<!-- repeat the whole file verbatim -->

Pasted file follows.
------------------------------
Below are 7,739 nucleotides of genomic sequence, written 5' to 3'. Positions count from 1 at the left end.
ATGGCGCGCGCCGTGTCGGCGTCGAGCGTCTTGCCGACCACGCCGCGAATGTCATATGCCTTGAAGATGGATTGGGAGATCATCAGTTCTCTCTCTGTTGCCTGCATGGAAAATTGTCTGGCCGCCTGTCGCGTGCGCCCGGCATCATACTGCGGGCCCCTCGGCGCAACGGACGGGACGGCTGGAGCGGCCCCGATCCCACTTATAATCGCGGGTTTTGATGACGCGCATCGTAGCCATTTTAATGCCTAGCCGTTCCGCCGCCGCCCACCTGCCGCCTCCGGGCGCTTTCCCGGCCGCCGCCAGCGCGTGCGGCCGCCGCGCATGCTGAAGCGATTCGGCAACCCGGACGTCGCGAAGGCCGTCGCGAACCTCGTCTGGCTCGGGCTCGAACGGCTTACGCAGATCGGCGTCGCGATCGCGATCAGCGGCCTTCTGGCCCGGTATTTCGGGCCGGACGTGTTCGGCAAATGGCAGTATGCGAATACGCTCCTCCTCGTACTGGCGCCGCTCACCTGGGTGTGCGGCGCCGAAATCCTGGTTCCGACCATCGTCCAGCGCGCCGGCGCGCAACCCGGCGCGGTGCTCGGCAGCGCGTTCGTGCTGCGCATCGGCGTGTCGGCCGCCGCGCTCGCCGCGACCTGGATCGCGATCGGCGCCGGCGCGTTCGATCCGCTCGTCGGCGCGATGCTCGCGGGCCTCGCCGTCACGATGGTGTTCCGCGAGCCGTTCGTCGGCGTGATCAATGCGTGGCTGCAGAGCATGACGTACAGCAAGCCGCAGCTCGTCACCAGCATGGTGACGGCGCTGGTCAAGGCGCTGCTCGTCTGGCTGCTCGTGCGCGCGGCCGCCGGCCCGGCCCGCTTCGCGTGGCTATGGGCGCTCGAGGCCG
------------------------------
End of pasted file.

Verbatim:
Below are 7,739 nucleotides of genomic sequence, written 5' to 3'. Positions count from 1 at the left end.
ATGGCGCGCGCCGTGTCGGCGTCGAGCGTCTTGCCGACCACGCCGCGAATGTCATATGCCTTGAAGATGGATTGGGAGATCATCAGTTCTCTCTCTGTTGCCTGCATGGAAAATTGTCTGGCCGCCTGTCGCGTGCGCCCGGCATCATACTGCGGGCCCCTCGGCGCAACGGACGGGACGGCTGGAGCGGCCCCGATCCCACTTATAATCGCGGGTTTTGATGACGCGCATCGTAGCCATTTTAATGCCTAGCCGTTCCGCCGCCGCCCACCTGCCGCCTCCGGGCGCTTTCCCGGCCGCCGCCAGCGCGTGCGGCCGCCGCGCATGCTGAAGCGATTCGGCAACCCGGACGTCGCGAAGGCCGTCGCGAACCTCGTCTGGCTCGGGCTCGAACGGCTTACGCAGATCGGCGTCGCGATCGCGATCAGCGGCCTTCTGGCCCGGTATTTCGGGCCGGACGTGTTCGGCAAATGGCAGTATGCGAATACGCTCCTCCTCGTACTGGCGCCGCTCACCTGGGTGTGCGGCGCCGAAATCCTGGTTCCGACCATCGTCCAGCGCGCCGGCGCGCAACCCGGCGCGGTGCTCGGCAGCGCGTTCGTGCTGCGCATCGGCGTGTCGGCCGCCGCGCTCGCCGCGACCTGGATCGCGATCGGCGCCGGCGCGTTCGATCCGCTCGTCGGCGCGATGCTCGCGGGCCTCGCCGTCACGATGGTGTTCCGCGAGCCGTTCGTCGGCGTGATCAATGCGTGGCTGCAGAGCATGACGTACAGCAAGCCGCAGCTCGTCACCAGCATGGTGACGGCGCTGGTCAAGGCGCTGCTCGTCTGGCTGCTCGTGCGCGCGGCCGCCGGCCCGGCCCGCTTCGCGTGGCTATGGGCGCTCGAGGCCG